Into the ongoing debate over whether or not women can “have it all” comes a Molotov cocktail thrown by an unlikely provocateur. Claire Messud’s new novel, The Woman Upstairs (Knopf, 272 pp., $25.95), posits that the natural state of womanhood, at least after age 40, is to have nothing, and that satisfaction of any sort can come only via self-deception.
Ms. Messud’s brief novel comes seven years after The Emperor’s Children, a book that appraises the vanities and prejudices of a group of recent Brown graduates who are too educated for their own good and, at the novel’s commencement, untouched by tragedy. Her protagonist here, Nora Eldridge, is older (she’s 42) and dramatically overeducated (at least, so she thinks) for her job teaching elementary school in suburban Massachusetts. Her soul is marbled by a series of disappointments. The Emperor’s Children used September 11, 2001, as a narrative device to convey just how much innocence its protagonists had lost; there are no such real-world incursions into Nora’s psyche. The disaster, for her, is happening daily.
“I’m not crazy,” Nora declares at the beginning of the novel. “Angry, yes; crazy, no.” If we are in the hands of an unreliable narrator, it is only because, as Ms. Messud well knows, a person who declares “I’m not crazy” by way of introducing herself is the sort to be distrusted. Nora goes on to describe how she is “invisible” to the wider world and to note that, after a recent hiatus from her job, she might “set the world on fire.” Before she begins to recount the series of events resulting in the lull in her teaching career, the reader is left to wonder whether Nora is radically transparent or opaque even to herself, unable to brook the possibility that she might be deluded in her hopes.
And those hopes—drawn vaguely at first so as to further muddle the question of whether Nora is in her right mind—come to a head quickly. Nora begins to describe one of her students, a boy named Reza, the scion of a globe-trotting couple of the sort that even the sanest reader would find infuriatingly perfect. From her first recollections of Reza and his family, it’s clear that some sort of transference is occurring between our protagonist and Sirena, Reza’s mother. (There’s the sense that if this perfect family weren’t the source of Nora’s attentions, it would have been some other one.)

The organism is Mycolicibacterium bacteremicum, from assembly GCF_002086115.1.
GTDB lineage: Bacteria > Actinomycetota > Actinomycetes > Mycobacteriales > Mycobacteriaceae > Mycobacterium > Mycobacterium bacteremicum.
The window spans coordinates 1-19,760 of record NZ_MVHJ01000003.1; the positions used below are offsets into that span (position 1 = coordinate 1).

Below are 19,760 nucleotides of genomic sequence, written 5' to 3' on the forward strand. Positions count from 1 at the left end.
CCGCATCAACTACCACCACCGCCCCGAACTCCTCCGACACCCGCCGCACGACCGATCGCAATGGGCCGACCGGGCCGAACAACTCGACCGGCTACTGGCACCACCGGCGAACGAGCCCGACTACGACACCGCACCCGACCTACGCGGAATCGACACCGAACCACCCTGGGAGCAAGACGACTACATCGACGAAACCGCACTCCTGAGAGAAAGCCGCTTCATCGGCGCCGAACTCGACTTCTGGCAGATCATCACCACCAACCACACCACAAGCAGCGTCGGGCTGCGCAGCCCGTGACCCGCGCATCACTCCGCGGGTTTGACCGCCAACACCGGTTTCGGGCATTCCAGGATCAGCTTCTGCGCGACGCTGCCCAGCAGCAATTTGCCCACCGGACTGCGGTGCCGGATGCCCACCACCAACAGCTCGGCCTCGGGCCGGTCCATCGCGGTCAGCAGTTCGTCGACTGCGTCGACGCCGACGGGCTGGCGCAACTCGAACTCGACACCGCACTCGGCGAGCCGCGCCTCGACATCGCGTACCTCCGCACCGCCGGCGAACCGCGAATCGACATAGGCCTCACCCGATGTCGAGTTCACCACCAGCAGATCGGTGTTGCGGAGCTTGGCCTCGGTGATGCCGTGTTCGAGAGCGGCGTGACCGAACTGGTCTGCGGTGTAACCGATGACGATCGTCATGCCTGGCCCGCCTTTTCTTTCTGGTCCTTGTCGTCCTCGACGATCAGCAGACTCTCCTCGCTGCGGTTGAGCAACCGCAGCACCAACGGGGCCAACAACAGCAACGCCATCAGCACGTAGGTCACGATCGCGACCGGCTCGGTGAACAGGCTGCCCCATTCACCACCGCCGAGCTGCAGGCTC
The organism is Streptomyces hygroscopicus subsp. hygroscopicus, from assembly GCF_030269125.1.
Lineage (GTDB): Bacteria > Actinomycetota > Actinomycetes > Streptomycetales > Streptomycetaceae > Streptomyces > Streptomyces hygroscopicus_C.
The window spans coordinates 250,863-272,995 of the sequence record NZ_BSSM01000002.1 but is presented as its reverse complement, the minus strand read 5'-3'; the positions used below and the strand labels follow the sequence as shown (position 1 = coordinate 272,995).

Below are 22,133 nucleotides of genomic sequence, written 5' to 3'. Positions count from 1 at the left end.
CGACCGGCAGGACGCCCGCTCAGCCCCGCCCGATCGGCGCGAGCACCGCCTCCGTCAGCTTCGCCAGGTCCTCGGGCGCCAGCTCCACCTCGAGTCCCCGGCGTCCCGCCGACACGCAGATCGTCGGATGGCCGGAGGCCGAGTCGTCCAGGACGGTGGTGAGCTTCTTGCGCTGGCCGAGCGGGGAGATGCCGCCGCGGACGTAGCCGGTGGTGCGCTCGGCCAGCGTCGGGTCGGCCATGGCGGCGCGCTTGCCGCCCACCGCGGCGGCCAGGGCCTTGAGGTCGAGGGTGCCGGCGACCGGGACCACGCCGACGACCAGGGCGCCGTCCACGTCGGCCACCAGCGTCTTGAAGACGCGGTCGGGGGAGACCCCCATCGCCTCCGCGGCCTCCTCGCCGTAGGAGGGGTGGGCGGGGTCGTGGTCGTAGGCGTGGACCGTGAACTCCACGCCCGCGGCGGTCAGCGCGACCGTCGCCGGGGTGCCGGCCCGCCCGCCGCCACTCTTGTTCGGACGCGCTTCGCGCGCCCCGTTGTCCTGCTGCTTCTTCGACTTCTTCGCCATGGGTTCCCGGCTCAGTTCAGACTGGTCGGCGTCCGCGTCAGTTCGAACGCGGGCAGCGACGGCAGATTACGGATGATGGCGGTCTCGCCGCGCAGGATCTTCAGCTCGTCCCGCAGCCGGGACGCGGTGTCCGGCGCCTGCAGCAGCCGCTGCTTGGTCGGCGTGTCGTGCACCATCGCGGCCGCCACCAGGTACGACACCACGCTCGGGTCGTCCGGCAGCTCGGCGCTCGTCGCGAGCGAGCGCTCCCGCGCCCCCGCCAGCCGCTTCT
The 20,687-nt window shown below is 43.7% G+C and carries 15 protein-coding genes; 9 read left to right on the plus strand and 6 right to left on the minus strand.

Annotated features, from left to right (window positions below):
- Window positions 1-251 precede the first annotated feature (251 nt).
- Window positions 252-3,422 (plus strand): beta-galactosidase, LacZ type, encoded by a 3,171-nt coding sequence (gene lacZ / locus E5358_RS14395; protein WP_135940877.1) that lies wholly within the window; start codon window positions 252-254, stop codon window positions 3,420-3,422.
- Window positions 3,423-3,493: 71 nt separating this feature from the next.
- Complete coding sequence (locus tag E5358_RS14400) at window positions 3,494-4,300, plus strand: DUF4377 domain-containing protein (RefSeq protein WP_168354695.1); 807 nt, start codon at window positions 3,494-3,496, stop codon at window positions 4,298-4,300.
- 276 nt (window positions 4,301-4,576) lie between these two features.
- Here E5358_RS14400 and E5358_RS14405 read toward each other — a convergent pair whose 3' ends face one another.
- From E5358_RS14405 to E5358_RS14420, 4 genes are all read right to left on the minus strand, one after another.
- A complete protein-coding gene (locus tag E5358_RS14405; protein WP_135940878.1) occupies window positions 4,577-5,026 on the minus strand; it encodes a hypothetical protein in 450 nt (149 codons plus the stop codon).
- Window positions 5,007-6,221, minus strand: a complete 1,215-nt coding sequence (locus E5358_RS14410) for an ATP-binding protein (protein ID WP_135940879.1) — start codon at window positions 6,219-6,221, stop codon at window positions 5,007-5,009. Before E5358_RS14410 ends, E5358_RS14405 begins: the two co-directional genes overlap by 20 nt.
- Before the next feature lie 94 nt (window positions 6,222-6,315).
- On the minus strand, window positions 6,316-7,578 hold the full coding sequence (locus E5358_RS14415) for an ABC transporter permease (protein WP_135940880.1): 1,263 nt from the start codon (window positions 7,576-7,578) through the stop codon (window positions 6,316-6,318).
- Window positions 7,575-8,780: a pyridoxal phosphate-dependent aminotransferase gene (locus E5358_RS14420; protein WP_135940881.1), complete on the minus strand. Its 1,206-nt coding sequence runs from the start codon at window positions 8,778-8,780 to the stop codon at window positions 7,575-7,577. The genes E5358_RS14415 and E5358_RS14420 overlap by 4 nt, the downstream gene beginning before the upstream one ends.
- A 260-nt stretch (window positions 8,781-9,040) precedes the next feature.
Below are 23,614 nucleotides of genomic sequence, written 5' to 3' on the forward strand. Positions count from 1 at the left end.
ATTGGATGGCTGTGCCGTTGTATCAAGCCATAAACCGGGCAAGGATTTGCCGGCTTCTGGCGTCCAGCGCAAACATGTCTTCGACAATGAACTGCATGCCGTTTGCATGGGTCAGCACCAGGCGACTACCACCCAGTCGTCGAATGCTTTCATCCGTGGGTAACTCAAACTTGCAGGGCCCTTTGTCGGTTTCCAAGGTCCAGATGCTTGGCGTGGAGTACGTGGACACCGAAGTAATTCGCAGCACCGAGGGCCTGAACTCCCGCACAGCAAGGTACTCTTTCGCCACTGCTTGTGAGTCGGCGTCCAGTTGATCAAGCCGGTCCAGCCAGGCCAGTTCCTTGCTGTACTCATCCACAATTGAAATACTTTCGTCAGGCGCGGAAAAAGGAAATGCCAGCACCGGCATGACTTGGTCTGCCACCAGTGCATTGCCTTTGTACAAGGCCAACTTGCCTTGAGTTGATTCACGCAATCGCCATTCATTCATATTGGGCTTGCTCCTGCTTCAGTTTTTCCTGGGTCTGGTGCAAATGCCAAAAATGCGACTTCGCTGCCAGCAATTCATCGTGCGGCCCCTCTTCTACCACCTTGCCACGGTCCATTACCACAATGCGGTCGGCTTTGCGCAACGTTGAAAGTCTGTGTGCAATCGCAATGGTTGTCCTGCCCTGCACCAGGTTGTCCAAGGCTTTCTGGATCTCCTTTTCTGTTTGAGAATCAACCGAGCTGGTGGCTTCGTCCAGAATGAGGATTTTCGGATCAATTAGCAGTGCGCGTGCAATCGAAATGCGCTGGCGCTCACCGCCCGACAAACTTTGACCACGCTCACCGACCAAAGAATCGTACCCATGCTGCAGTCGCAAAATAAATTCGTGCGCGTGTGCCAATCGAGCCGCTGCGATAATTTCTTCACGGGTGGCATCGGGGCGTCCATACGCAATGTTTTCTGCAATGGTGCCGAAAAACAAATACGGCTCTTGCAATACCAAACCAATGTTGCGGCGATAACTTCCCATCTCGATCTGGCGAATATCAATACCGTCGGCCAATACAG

Nestled next to each other are two brief chapters, one in which Nora recalls receiving praise in high school for a particularly subversive art project (“it gave me such satisfaction”) and one where she first meets Reza’s mother, an artist by trade (“It felt inevitable, this meeting, like a chance, like a door opening”).
Sirena is all that Nora is not—self-possessed, artistically fulfilled, a mother, foreign. Some of these are traits Nora might have had. And Nora sets herself upon a project of insinuating herself into Sirena’s life, though it seems to the instigator merely to be the natural progression of friendship. The growing closeness between the two seems like pity on Sirena’s part, until it does not. The two women even begin making art together. Sirena has the good grace not to bring up her successes in their caffeine-fueled art sessions, and Nora has the self-preservation instinct to leave out the memories of her former creativity.
The other women in Nora’s life seem not to include anyone to whom she might relate: a lesbian couple, nagging and obtuse; a set of co-workers far more invested in their jobs; her mother, deceased. In Sirena, Nora has found the proof that she is not crazy: she is good enough for this better woman, she need not view herself as a woman society has rejected, an archetypal “Woman Upstairs with her cats and her pots of tea and her Sex and the City reruns and her goddamn Garnet Hill catalog.”
Long after their relationship is sundered, Nora still refuses to see herself in such a condescending manner. She is no Garnet Hill reader, if you will. Ms. Messud’s novel, which uses the notion of the resigned, docile “Woman Upstairs” as a motif throughout, is simultaneously a justification for extreme acts in the name of friendship and Nora’s rallying cry for women like her to rage against the world that has been handed to them. The Woman Upstairs avoids moral judgment: Nora’s actions are appalling, and Sirena’s eventual betrayal of Nora’s confidence and privacy are indefensibly cruel to a woman who sees everything in life as something that happened to her. For a moment, Nora is unambiguously right about something. It’s Sirena’s callousness and self-satisfaction, late in the book, that justify Nora finally as something more than the collected ramblings of someone we know we ought not to have trusted, and they keep the debate over Nora’s intentions going once the book has been replaced on the shelf.
Nora is both sympathetic and horrific. She is at once raising a voice to deep-seated misogyny against aging women and confirming every bias. Spun differently, her tale recalls Zoë Heller’s What Was She Thinking? (later adapted into the film Notes on a Scandal)—a slow drip of anecdotes reveling in closeness to a friend who represents a gateway to another, better life. But the difference between the two books is Ms. Messud’s ability to find the frailty, even the artist, in Nora, which makes Sirena more complex as well. For all her perfection, Sirena’s rebukes along the way, as when she visits Nora’s class and criticizes her teaching, seem, somehow, unconscionably depraved.
The novel offers no comfort in the end. It is, at last, the story of a woman for whom reality and a rich fantasy life have merged. “Maybe you can’t protect one from the other,” Nora muses. Filled with rage at Sirena, Nora resolves, at long last, not to lean in but to jump off, to “fucking well live.” What, then, was she doing before?